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The Time Value Of Money. . .And Masons

September 17, 2021

I’ve mentioned that I’m the historian for Story Lodge #4 of Provo, UT. As such, I get to do “historical” stuff. And with a 149 years to draw from, there’s a interesting bits and pieces. One of the things I looked at was dues.

When the lodge was started, the dues were $12 year. Today the dues are $205 per year. So, who paid more, the founders back in 1872, or me this year when I handed over my bill pay information?

Here’s a chart of the dues amounts from 1872 to 2021.

But, that chart is not much good to us. Stuff was more expensive in the past, or it was cheaper then and costs more now because of inflation.

If we apply the consumer price index (CPI) we see the following chart.

As you can see when expressed in terms of 2021 dollars, those founders were shelling out quite a bit. In fact the highest dues paid were in 1885 where the Masons paid $362.44 per year. It was at that point that the lodge actually reduced the dues from $12 to $8 per year.

  • 1872-1885 $12
  • 1886-1923 $8

    1924-1969 $12
    1970-1980 $18
    1981-1989 $30
    1990-1999 $50
    2000-2010 $80
    2011-2013 $100
    2014 $130
    2015 $170
    2016 $180
    2017 $190
    2018-2019 $200
    2020-Present $205

Here’s a chart showing how much money the lodge had in the bank over the years. (1872-1989)

Again, expressed in 2021 dollars.

Something important happened in 1973. The lodge built a temple. That’s why the cash on hand dropped so significantly. (BTW, I’m still collecting data from the years 1990-2021)

But, ever since then, the lodge has struggled with finances. Was it a mistake to buy a building? Is that what threw the lodge finances into chaos?

I don’t think so. I think you have to go back to the dues discussion. Look at all those years (right after the temple was built in 1973) where the dues were the equivalent of $50 per year. The Lodge even upped the dues in 1981 from $18 to $30. Then again, in 1990 from $30 to $50. And again in 2000 from $50 to $80.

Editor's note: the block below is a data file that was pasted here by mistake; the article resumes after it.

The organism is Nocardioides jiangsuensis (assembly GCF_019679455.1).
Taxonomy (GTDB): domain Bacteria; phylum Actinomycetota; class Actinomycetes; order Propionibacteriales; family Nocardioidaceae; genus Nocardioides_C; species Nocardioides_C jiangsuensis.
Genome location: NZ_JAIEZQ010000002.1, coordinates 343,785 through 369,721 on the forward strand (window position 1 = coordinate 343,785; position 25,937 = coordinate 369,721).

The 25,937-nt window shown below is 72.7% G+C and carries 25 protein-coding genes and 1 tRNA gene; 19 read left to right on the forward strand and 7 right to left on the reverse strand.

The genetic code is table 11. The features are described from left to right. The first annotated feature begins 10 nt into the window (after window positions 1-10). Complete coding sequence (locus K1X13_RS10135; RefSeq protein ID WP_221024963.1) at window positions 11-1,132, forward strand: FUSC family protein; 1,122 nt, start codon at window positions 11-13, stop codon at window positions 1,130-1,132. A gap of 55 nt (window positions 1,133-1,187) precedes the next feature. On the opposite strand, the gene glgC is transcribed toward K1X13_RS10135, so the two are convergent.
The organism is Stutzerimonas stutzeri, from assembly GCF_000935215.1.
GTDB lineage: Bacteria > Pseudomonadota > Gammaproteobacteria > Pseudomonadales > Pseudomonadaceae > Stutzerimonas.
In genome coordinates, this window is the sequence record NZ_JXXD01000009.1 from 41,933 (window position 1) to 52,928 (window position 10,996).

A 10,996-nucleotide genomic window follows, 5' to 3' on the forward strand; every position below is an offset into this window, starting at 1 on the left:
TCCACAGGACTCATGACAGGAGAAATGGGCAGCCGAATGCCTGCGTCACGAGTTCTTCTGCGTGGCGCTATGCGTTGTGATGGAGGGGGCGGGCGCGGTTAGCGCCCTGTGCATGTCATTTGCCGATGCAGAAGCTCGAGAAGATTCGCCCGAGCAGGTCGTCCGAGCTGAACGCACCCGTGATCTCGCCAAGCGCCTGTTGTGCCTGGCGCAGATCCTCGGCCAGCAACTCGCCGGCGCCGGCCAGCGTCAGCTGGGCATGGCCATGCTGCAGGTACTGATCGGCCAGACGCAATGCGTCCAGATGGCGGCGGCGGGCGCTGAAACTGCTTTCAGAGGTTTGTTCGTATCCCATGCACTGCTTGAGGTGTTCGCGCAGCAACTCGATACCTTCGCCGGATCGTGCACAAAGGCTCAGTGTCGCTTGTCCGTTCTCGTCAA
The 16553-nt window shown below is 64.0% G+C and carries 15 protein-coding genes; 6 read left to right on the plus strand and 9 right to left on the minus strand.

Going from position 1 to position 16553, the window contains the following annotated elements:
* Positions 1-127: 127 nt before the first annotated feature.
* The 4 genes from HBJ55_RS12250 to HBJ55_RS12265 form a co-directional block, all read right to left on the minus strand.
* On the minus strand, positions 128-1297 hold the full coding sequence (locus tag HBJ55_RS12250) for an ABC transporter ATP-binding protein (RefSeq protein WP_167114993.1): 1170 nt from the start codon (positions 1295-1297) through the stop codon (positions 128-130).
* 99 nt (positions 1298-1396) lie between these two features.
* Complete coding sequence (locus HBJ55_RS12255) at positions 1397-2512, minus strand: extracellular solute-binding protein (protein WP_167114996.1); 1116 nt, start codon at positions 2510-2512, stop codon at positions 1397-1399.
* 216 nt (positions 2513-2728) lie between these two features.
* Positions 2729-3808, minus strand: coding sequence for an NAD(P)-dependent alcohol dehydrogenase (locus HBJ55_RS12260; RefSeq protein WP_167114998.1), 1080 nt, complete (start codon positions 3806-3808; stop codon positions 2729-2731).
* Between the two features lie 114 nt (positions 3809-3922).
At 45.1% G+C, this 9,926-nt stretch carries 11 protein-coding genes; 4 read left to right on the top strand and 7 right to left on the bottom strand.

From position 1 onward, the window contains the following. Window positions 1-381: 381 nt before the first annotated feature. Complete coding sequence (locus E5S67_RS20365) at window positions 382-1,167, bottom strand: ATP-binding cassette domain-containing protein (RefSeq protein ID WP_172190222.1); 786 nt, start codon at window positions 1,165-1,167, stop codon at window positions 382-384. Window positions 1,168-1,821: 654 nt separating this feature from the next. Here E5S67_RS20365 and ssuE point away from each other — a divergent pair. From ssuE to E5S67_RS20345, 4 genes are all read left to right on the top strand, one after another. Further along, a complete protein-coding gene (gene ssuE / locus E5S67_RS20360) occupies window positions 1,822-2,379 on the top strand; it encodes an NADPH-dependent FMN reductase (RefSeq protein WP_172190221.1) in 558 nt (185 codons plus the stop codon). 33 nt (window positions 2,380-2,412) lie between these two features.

At the time I’m sure those seemed like significant increases. But, were they? No. They were not even keeping up with inflation at times. I joined the lodge in 2005. A few years after I joined we really started to see increases. 2011 it went to $100. Three years later it went up $30 more. Then, the following year it went to $170. And $10 per month after that. It’s tapered off a little the last couple of years. It went to $200 per year in 2018 and then $205 two years later.

But, the funny thing is if we look at the time value of money, I’m paying less this year than last year. In 2018 I was paying the equivalent of $216. Even when the dues increased the following year. They didn’t keep up with inflation.

Okay, so what’s my point?

My lodge is considering freezing the dues where they are at $205. After all, who wants to see their dues going up every year, right?

ME, for one. No, I don’t like paying more, but the fact is I’m paying less and less every year. Our brothers left the dues at $18 per year for a decade. And then left it at $30 for twenty years. And what happened? The lodge got less and less form dues every year.

What’s the “right” amount? I’m not sure. Certainly not the $350 that our brothers were paying in the late 19th century. But, also not the $50 that we were paying in the 1980s.

But, if the “right” amount is $205, to maintain that amount we need to keep up with the CPI (about 5% per year.) Time value of money means we have to keep moving forward to keep pace.

I’ll be voting to keep raising our dues. Because I don’t want them to go up, but I don’t want them to go down either.

Stay safe

Rodney M Bliss is an author, columnist and IT Consultant. His blog updates every weekday. He lives in Pleasant Grove, UT with his lovely wife, thirteen children and grandchildren.

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